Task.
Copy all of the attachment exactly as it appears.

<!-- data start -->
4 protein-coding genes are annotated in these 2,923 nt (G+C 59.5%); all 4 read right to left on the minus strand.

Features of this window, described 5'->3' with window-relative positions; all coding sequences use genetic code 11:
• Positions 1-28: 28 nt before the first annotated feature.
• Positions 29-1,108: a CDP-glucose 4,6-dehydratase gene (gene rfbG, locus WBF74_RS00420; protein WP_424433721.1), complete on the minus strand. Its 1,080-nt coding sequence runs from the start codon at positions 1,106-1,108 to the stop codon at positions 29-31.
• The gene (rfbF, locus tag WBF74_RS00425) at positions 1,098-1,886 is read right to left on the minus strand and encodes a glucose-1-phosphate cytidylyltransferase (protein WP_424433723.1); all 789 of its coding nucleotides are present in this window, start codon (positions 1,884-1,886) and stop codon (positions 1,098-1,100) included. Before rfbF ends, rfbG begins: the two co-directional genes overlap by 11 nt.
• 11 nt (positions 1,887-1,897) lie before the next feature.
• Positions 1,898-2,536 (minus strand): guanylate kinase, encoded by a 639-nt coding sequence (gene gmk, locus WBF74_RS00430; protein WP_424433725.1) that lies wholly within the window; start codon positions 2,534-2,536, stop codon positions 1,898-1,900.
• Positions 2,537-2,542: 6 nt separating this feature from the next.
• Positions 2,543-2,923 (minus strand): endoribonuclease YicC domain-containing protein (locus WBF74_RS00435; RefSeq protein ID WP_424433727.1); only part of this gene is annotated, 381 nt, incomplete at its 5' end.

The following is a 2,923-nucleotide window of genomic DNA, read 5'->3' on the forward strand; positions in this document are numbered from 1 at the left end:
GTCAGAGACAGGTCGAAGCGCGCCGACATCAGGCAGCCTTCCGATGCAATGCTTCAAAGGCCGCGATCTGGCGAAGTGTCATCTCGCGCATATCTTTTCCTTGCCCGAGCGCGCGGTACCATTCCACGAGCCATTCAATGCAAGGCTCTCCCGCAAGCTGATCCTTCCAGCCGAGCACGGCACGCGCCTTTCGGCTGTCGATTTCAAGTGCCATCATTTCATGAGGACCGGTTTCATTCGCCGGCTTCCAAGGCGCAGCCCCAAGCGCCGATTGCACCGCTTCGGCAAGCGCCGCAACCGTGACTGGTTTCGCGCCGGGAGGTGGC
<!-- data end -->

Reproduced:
4 protein-coding genes are annotated in these 2,923 nt (G+C 59.5%); all 4 read right to left on the minus strand.

Features of this window, described 5'->3' with window-relative positions; all coding sequences use genetic code 11:
• Positions 1-28: 28 nt before the first annotated feature.
• Positions 29-1,108: a CDP-glucose 4,6-dehydratase gene (gene rfbG, locus WBF74_RS00420; protein WP_424433721.1), complete on the minus strand. Its 1,080-nt coding sequence runs from the start codon at positions 1,106-1,108 to the stop codon at positions 29-31.
• The gene (rfbF, locus tag WBF74_RS00425) at positions 1,098-1,886 is read right to left on the minus strand and encodes a glucose-1-phosphate cytidylyltransferase (protein WP_424433723.1); all 789 of its coding nucleotides are present in this window, start codon (positions 1,884-1,886) and stop codon (positions 1,098-1,100) included. Before rfbF ends, rfbG begins: the two co-directional genes overlap by 11 nt.
• 11 nt (positions 1,887-1,897) lie before the next feature.
• Positions 1,898-2,536 (minus strand): guanylate kinase, encoded by a 639-nt coding sequence (gene gmk, locus WBF74_RS00430; protein WP_424433725.1) that lies wholly within the window; start codon positions 2,534-2,536, stop codon positions 1,898-1,900.
• Positions 2,537-2,542: 6 nt separating this feature from the next.
• Positions 2,543-2,923 (minus strand): endoribonuclease YicC domain-containing protein (locus WBF74_RS00435; RefSeq protein ID WP_424433727.1); only part of this gene is annotated, 381 nt, incomplete at its 5' end.

The following is a 2,923-nucleotide window of genomic DNA, read 5'->3' on the forward strand; positions in this document are numbered from 1 at the left end:
GTCAGAGACAGGTCGAAGCGCGCCGACATCAGGCAGCCTTCCGATGCAATGCTTCAAAGGCCGCGATCTGGCGAAGTGTCATCTCGCGCATATCTTTTCCTTGCCCGAGCGCGCGGTACCATTCCACGAGCCATTCAATGCAAGGCTCTCCCGCAAGCTGATCCTTCCAGCCGAGCACGGCACGCGCCTTTCGGCTGTCGATTTCAAGTGCCATCATTTCATGAGGACCGGTTTCATTCGCCGGCTTCCAAGGCGCAGCCCCAAGCGCCGATTGCACCGCTTCGGCAAGCGCCGCAACCGTGACTGGTTTCGCGCCGGGAGGTGGC